In terms of the quality of content, popular audio-review web sites like SoundStage.com or Audioholics.com tend to fall somewhere between quality gamut of printed rags such as Sound & Vision (low end) and Stereophile (high end). There will be biases, of course, toward companies sending web site editors/reviewers expensive gear to play with ... and favoritism towards companies who advertise on these sites.
Also, a web site's popularity, as ranked by search engines, is significantly based on original content. What the search engines cannot yet gauge is the quality and authenticity of this content. Let me point out a specific example form Audioholics.com (a web site purportedly run by electrical engineers and devoted to "Pursuing the Truth"). A while back, this superficially technical article appeared on this site:
Let me select a part of this article for criticism:
"... despite the LP having a lower Total RMS Power, it has a higher Maximum - Average RMS Power . Subjectively [my emphasis], the LP does sound slightly more dynamic than either the Linear PCM or MLP versions on the DVD-Audio disc".
First, for subjective evaluations, "peer-reviewed, double-blind, placebo-controlled" tests -- the only kind that are scientifically acceptable in this situation -- are tough to do by yourself.
Now onto a technical analysis of this article's superficially scientific analysis...
While I'm impressed at the over rigor of the tests quoted above,
the minute they deviate from reporting the numbers we reach this written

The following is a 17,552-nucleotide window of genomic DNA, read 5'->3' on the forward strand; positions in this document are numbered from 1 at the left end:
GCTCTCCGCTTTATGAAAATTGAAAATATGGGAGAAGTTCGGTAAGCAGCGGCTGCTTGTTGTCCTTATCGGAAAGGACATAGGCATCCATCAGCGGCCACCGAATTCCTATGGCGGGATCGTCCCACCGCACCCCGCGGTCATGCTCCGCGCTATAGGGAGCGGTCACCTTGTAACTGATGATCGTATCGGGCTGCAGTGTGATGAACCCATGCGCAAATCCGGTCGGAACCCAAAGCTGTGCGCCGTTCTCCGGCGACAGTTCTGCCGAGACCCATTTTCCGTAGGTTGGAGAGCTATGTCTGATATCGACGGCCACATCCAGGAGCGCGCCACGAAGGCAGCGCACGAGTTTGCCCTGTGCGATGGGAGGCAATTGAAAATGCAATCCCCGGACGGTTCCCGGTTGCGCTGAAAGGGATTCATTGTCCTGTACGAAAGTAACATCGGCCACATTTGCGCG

technical analysis that frankly is so bad one can only laugh. The
DVD-A version of the recording clearly has as much as 30dB more dynamic range.
Given that, the fact that there is a tiny 0.57dB more "max-average" RMS
power (which itself a barely relevant mathematical construct) is hardly
worth getting excited about. Think about it: every time there's a
pop or scratch on the record, that increases the max-average RMS value.
I could construct a record that "pegged the meter" as it were on max-average
RMS by scratching the hell out of it; does that make it more dynamic?
Investigating further, I noted that Audioholics sourced this
article from a private hobbyist-tester:
Folks...Beware of all these things this as you browse hi-fi web sites.
I can't afford to purchase high-$ audiophile equipment. So I build most of my own (speakers, amplifiers), or modify pre-manufactured gear (e.g. CD players) to achieve a certain level of sonic quality. For example, a portable system I currently use consists of a DIY DAP (similar to (6)), a modded Philips portable CD/DVD player (7), a DIY headphone amp based on Tangent's PPA2 (9), and a DIY DAC (8).